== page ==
"The experience was good," Dungy says. "It just made me more determined: You've got to be better. You can't lose at all."
Good? That's the thing about Dungy. He never reacts as might be expected. He can shrug off slurs but then dig in his heels when it makes the least sense. He contested that signaling-violation ticket. No, he hadn't signaled when he changed lanes, but it was 2 a.m. and no one was on the road. After the judge heard Dungy's side, he offered him a slap on the wrist: Admit guilt and pay a five-dollar fine. Dungy asked if the conviction would go on his record. Yes, he was told. "I'll appeal," Dungy said.
His appeal date fell while he was at the Chiefs' training camp in River Falls, Wis. When Dungy returned to Kansas City, an arrest warrant was waiting. He was jailed for those six hours. He paid more than $700 in fines and legal fees. He lost. He doesn't regret it. "Maybe it's one of those things you need to experience," he says. Because you can hear all the stories about Rodney King, you can hear about the system's breaking men down, Dungy says, "but you don't know what's taking place. You read newspaper accounts and say, 'That couldn't happen.' " He smiles. "But it could happen."
Here's the weird part: It's almost as if none of it touched him, not where it counts. Dungy has been scarred but not infected; he spews no poison, no bitterness. He can recall the assaults on his pride, but no friend can remember him despairing over slights or fearing that the ways of any fool could hold him back. Part of this springs from his Christian faith, part from knowing that he has done everything to prepare himself. After McKay called Dungy in January to set up a third meeting, Dungy knew he had the job. There were no shouts of joy. It was no surprise.
"I felt God had put me in places that gave me training for this," Dungy says. "I went to school and played offense, went to Pittsburgh and changed over to play defense for Chuck Noll, played for Bill Walsh, played for Ray Perkins, learned all these systems. I just had too many guys that I learned from. I felt that eventually it would come."
But nothing can prepare you for some things. On the night of Jan. 21, before Dungy met with Glazer and was offered the Tampa Bay job, a reporter had staked out the lobby of the hotel at which Tony and his wife, Lauren, were staying. McKay rushed Tony into his car and sped away, the two of them craning their necks and McKay shouting, "I think I lost him!" It was the good kind of chase on the street this time, all adrenaline, no cops, no flashing lights.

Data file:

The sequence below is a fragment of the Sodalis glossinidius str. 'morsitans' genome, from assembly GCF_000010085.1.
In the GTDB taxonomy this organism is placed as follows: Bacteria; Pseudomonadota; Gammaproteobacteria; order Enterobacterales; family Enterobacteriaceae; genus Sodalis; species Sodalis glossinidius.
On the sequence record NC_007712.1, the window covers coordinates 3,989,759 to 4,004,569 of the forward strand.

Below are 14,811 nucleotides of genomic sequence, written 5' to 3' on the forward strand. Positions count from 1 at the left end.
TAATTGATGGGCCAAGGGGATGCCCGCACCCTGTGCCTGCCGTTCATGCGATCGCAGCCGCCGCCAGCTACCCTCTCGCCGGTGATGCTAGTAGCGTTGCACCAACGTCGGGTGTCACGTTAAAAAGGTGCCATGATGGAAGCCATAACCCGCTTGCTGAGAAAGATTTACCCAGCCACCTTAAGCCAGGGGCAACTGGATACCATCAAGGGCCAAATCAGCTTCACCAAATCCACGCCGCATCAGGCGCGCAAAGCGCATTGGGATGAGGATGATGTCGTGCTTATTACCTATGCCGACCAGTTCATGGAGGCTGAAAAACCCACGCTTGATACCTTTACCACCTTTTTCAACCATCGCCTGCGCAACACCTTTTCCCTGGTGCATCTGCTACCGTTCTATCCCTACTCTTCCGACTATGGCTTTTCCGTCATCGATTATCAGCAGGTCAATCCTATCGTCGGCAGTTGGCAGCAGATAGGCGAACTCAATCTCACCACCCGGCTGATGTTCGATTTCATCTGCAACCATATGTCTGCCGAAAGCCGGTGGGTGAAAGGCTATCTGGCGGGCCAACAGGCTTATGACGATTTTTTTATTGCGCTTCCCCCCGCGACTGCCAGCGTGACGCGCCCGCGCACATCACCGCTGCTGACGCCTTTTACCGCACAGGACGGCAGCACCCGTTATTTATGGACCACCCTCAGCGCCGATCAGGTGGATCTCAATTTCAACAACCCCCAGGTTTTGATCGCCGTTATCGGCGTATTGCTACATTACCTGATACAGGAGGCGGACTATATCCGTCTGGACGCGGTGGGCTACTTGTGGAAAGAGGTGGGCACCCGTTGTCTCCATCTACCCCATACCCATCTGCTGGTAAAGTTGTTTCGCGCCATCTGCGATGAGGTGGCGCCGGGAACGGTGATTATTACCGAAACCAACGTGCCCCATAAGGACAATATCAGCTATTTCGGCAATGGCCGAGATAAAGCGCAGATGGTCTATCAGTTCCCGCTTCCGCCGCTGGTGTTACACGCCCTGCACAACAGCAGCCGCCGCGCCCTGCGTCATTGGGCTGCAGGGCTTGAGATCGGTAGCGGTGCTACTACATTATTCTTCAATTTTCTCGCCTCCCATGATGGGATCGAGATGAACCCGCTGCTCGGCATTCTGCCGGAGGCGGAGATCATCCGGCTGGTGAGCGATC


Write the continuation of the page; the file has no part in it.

They pulled up to a famous Florida steak house, where Glazer was waiting for them, and as night wound down, there was a lot of laughter. Then it was up to the Dessert Room, and now Dungy was tasting the big time. The TV was on. A man was on the screen—from the parking lot!—and as Dungy recalls it, he said, "We're live outside Bern's Steak House. We believe Tony Dungy is meeting here with Malcolm Glazer and Rich McKay. There's a report—unconfirmed—that they're in the Dessert Room. " Behind the reporter, there were 200 people, waiting for Dungy. "Then the crowd got bigger and bigger," Dungy says. "It was wild."
Somehow he hadn't thought of this. Tampa Bay hadn't had a winning season in 14 years, and he was a name without a face. Who was going to care about Tony Dungy? But he was watching his own life unfold live and in color, and for the first time he felt what it was to be a head coach. A city waited while he nibbled pie.
Second-year defensive tackle Warren Sapp, sitting before his locker in a sweat, points to the hallway leading to the Buccaneers' offices. "I'll tell you the difference. Tony can walk through that door and not say a word, and everybody would know he's walked through," he says. "Sam [Wyche] would walk through that door and make sure everybody knew. With Tony, you just know. It's the strangest thing."
For many, that's the strongest thing about Dungy: his quietude, his lack of look-at-me! in a profession that so often rewards the charisma boys. Wyche was fired by Tampa Bay last December after four seasons. The Buccaneers wooed Jimmy Johnson, who now coaches the Miami Dolphins, and Florida's Steve Spurrier before both shook their neatly coiffed heads no, and when those two egos left the room, there sat Dungy, trying to overwhelm no one. That lack of self-promotion, more than his race, McKay says, is why Dungy didn't get a top job for so long. "The first time you interview Tony, you can see why the owners wouldn't have hired him," he says. "After you interview him for an hour, you don't say, 'Wow. That was impressive.' He doesn't try to come across as overly charismatic. But every time you talk to him, you get more impressed."